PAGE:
PicMo at Doc NYC 2021

On November 17, 2021 Picture Motion attended a day long workshop at DocNYC – AUDIENCE ENGAGEMENT AND DISTRIBUTION DAY. Featuring a range of audience engagement experts and independent filmmakers, the programming produced four diverse panels targeted at filmmakers and producers who want to better understand the importance of building community beyond  just one film, examples of how to navigate and unpack the elusive nature of success within the landscape of distribution post-COVID & what considerations to make when vetting partnerships for their non-fiction films.

During these four panels, attendees were able to ask questions and essentially receive advice on their own work from some of the best experts in the business. One filmmaker in particular, Nattalyee Randall, co-directed the documentary The Race Against Race which made its world premiere at DOC NYC. This film illustrates one woman’s story of how she transformed “Running while Black” into an act of protest in the wake of the Black Lives Matter movement. Ms. Randall did not miss a beat throughout these four panels, amplifying her work while also setting the pace for the day by asking vital questions that helped create a narrative that resonates with Picture Motion: Finding your film’s “tribe” and pathways to engage those audiences across multiple films.

Nattalyee Randall is a filmmaker who is not just trying to make a film, but create a movement using the medium of non fiction filmmaking. She inspired us that day. Her questions inspired other filmmakers to do the same. So in an effort to highlight The Race Against Race here are some  tips and tactics gained from these four panels. specifically in response to Ms. Randall’s questions.

Q1: Nattalyee Randall asked how to maintain the audience built from The Race Against Race across other film projects that she has in the works — especially when subject matter and story defer.


Jim Hu, EVP of Audience at leading media company Participant Media shared some vital and necessary tips on what audience means and specially to answer Nattalyee’s question of continued engagement. Two words really seemed to stand out from Jim’s response: community engagement. Who are you targeting? How can you reach the people that are impacted the most by the subject matter of your film? Especially to maintain your audience across several projects, Jim made it very clear that you need to do the following:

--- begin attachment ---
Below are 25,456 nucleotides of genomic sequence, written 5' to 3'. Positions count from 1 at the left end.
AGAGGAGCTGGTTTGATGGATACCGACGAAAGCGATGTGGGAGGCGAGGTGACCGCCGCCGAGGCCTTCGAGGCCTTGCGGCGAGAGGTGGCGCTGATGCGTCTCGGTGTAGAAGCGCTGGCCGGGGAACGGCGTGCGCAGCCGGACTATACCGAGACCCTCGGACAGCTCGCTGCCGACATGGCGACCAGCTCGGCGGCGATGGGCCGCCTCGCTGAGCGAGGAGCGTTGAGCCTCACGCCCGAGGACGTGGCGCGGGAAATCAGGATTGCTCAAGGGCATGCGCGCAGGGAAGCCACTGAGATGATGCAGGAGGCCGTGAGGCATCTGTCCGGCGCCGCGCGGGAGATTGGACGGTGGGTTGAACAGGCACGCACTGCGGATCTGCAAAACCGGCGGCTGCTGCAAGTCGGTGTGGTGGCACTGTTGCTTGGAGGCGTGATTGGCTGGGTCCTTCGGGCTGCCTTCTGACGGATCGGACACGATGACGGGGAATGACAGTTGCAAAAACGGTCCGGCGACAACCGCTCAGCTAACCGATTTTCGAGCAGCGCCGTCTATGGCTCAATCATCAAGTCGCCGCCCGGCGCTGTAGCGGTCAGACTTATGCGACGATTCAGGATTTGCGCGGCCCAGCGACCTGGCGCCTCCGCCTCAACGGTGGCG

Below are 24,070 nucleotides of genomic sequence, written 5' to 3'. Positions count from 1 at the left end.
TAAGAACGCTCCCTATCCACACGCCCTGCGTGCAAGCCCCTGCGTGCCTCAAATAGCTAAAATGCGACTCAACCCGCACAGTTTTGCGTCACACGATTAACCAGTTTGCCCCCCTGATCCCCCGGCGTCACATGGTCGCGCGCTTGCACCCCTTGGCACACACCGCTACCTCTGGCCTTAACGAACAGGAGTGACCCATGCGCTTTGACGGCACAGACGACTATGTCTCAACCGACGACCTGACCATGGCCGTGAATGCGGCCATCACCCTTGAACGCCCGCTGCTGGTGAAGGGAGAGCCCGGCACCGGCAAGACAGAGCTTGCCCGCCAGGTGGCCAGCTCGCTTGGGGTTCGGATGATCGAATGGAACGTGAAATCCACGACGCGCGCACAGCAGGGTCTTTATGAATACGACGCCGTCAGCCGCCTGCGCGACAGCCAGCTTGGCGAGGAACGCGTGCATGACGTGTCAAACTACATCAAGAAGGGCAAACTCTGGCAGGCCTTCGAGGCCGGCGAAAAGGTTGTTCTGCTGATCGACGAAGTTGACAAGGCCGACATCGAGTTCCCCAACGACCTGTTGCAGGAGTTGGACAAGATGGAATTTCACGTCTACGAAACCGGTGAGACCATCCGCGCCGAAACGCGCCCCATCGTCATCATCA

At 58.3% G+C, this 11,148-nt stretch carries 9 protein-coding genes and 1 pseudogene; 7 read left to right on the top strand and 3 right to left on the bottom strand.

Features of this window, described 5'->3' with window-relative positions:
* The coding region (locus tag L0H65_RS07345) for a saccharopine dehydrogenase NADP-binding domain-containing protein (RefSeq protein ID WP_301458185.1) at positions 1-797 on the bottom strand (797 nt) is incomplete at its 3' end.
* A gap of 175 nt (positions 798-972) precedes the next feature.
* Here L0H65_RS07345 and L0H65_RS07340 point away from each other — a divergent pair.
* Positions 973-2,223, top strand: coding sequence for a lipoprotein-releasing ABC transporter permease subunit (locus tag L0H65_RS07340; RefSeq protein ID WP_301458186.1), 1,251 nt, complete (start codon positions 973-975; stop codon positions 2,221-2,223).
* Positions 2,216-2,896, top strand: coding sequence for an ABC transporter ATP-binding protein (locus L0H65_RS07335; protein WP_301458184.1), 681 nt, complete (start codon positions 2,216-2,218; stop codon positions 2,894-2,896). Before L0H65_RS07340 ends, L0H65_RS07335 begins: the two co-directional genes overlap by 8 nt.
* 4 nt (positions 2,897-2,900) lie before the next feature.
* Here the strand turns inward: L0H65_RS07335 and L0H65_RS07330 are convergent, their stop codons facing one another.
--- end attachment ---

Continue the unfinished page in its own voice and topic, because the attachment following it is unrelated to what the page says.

• Inspire audiences to support whatever project or movement you’re building.
  • Should have a thesis of who you are trying to reach
  • Even during the production of your film without a finished product, you can still start to build a community. A CTA to sign up for your newsletter around a special milestone is a great example of where you can start without a finished film.
  • You’re not only building an audience to watch a film, but engage beyond the film, a call to action, future films, etc.
  • Social Media engagement is one tactic – that has worked especially well with Participant’s recent impact campaign on social media for Judas and the Black Messiah; check out their IG live videos.
  • You need to provide pathways for audiences to take action through social media.
  • Ensure your community engagement campaigns has a brand voice i.e. Participant’s audience engagement is their brand voice. #ParticipantsWanted
  • In a 3-step approach, you start with your “tribe” or committed core audience, find your voice and then expand your audience
  • Unintended audience – discovering new types of communities through outreach and engagement efforts. Those should be a focus as well. Who else would be interested in this type of social impact content?
  • Last words: There is no right way. Reframe what you think you need / no template. Ultimately know your north star/purpose.

Q2: Nattalyee Randall asked which distribution choices / avenues should she be thinking about following The Race Against Race‘s world premiere?


Feat. expert distribution consultants: Mia Bruno (Fourth Act Film) and Alece Oxendine (Film Distribution Consultant and Director of Industry Outreach at Columbia University)

  • There is no formula
  • Distribution = Pathways in which the film gets out in the world // Marketing = how people see your film
    • Film festivals are a marketing strategy, NOT a distribution strategy.
  • Partners are your “distributors” of sorts i.e. impact partners can help create pathways for your film to be seen!
  • Keep your non-theatrical rights – this can be the key to powering your impact campaign!
  • Combatting pitfalls for filmmakers = EDUCATION
  • Regardless of streaming deals, stay true to your audience/tribe
  • Build community with people — network, grab cocktails! This is how you’ll meet a Mia or an Alece.
  • It’s not “who” you know. Make your network work for you!
  • Support the work that you want to make — engage with distributors or studios that you want to work with! Watch their films, support their mission, go to their events, join their mailing lists, etc.
  • When making deals or partnering with platforms, always ask about marketing. Always advocate for yourself – nothing to lose. Cheaper to get a lawyer!
  • Distributors are becoming studios – production + distribution
  • Everyone’s distribution journeys are different.
  • Be very clear of your film’s vision so you can advocate, make decisions on the spot. Self knowledge of your value is key.

The Race Against Race; 19 mins
Film’s IG: @50milerunforjusticeprotest Nattalyee Randal IG: @nattalyee Movement: Just because the 50 Mile Run is over doesn’t mean our work stops.


Written by Eden Sapir, Campaign & Grassroots Partnerships Manager

Picture Motion Campaigns

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New York, NY 10029


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